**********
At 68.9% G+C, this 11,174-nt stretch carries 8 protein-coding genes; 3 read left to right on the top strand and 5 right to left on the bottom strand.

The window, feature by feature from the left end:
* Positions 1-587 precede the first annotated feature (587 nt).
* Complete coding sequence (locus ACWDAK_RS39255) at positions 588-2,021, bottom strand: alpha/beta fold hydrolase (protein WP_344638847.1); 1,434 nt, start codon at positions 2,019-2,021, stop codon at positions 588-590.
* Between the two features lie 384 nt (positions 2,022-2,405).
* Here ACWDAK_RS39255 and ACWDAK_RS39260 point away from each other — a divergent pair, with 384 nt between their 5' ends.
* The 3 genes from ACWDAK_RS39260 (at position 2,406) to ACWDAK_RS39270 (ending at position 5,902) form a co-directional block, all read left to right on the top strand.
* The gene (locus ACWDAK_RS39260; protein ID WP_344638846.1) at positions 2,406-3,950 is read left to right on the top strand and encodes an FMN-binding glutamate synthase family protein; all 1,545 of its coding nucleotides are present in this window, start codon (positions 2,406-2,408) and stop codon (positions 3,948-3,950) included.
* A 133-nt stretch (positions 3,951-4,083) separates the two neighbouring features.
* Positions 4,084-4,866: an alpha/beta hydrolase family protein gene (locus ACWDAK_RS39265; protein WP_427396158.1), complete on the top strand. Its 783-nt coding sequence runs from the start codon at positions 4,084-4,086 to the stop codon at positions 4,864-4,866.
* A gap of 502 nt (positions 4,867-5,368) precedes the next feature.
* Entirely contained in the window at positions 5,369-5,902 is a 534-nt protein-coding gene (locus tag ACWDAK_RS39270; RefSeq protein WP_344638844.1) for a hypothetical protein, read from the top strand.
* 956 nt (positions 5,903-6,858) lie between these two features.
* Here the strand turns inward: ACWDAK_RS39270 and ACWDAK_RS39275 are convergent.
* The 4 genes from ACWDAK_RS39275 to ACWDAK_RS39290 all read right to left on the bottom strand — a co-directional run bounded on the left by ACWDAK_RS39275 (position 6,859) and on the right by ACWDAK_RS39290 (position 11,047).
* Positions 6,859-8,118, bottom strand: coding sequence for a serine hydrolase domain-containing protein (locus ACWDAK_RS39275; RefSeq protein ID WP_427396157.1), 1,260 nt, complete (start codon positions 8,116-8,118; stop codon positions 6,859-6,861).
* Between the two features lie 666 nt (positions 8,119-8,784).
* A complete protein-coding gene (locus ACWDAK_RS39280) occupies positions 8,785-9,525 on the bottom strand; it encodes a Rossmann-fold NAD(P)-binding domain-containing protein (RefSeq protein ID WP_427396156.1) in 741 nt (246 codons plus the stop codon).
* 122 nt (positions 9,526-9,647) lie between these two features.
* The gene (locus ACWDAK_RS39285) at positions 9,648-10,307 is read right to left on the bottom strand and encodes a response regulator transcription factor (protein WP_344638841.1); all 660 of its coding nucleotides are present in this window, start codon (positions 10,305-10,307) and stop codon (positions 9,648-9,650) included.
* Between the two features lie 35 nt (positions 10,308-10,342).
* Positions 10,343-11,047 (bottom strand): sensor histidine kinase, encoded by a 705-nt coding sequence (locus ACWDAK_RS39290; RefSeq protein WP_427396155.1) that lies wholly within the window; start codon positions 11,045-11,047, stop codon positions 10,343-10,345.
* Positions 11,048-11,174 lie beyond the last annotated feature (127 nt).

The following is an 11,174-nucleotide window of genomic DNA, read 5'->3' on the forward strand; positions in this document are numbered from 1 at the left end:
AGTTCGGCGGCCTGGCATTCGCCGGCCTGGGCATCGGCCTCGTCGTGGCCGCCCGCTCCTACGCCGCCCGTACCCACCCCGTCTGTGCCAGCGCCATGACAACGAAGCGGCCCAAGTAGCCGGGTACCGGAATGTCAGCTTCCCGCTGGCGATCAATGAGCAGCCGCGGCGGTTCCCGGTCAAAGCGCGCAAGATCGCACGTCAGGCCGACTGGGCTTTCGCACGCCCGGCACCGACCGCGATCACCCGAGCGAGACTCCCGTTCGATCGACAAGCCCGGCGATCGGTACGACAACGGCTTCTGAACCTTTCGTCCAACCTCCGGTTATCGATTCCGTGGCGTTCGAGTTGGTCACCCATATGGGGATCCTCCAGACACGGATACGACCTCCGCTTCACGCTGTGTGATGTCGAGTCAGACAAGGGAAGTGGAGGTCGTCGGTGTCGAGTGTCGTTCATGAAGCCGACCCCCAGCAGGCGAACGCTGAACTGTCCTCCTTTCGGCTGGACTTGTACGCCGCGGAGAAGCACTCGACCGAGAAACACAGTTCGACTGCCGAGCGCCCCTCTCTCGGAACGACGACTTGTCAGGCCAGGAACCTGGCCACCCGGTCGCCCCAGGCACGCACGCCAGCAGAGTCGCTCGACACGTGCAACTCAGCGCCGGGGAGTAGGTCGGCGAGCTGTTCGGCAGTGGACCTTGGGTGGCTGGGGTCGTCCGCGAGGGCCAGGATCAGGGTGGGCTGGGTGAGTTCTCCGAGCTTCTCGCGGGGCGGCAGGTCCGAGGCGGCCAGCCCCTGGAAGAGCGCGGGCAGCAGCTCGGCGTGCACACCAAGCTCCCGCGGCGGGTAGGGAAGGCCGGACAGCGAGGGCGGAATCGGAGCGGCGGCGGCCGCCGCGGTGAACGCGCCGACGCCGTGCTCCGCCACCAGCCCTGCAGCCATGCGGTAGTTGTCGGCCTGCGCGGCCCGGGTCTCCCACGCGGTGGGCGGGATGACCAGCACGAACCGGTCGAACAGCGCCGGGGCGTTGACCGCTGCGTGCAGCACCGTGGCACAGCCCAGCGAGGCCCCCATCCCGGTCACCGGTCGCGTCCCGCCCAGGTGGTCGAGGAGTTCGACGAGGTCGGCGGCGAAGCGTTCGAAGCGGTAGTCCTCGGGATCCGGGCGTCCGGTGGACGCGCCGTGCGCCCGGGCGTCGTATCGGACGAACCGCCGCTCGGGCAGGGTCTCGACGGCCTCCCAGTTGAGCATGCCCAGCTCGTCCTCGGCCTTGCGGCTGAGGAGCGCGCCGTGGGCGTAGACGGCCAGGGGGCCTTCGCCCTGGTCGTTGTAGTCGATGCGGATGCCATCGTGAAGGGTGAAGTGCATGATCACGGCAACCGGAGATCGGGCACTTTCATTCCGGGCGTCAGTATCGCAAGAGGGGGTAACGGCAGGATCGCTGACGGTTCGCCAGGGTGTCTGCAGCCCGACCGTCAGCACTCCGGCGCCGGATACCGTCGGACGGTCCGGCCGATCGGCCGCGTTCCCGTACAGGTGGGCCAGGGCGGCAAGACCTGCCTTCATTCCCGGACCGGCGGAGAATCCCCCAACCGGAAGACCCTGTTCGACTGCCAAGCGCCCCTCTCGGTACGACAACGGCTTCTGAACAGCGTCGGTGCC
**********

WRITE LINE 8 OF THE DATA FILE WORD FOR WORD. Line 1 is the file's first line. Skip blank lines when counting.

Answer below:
* The gene (locus ACWDAK_RS39260; protein ID WP_344638846.1) at positions 2,406-3,950 is read left to right on the top strand and encodes an FMN-binding glutamate synthase family protein; all 1,545 of its coding nucleotides are present in this window, start codon (positions 2,406-2,408) and stop codon (positions 3,948-3,950) included.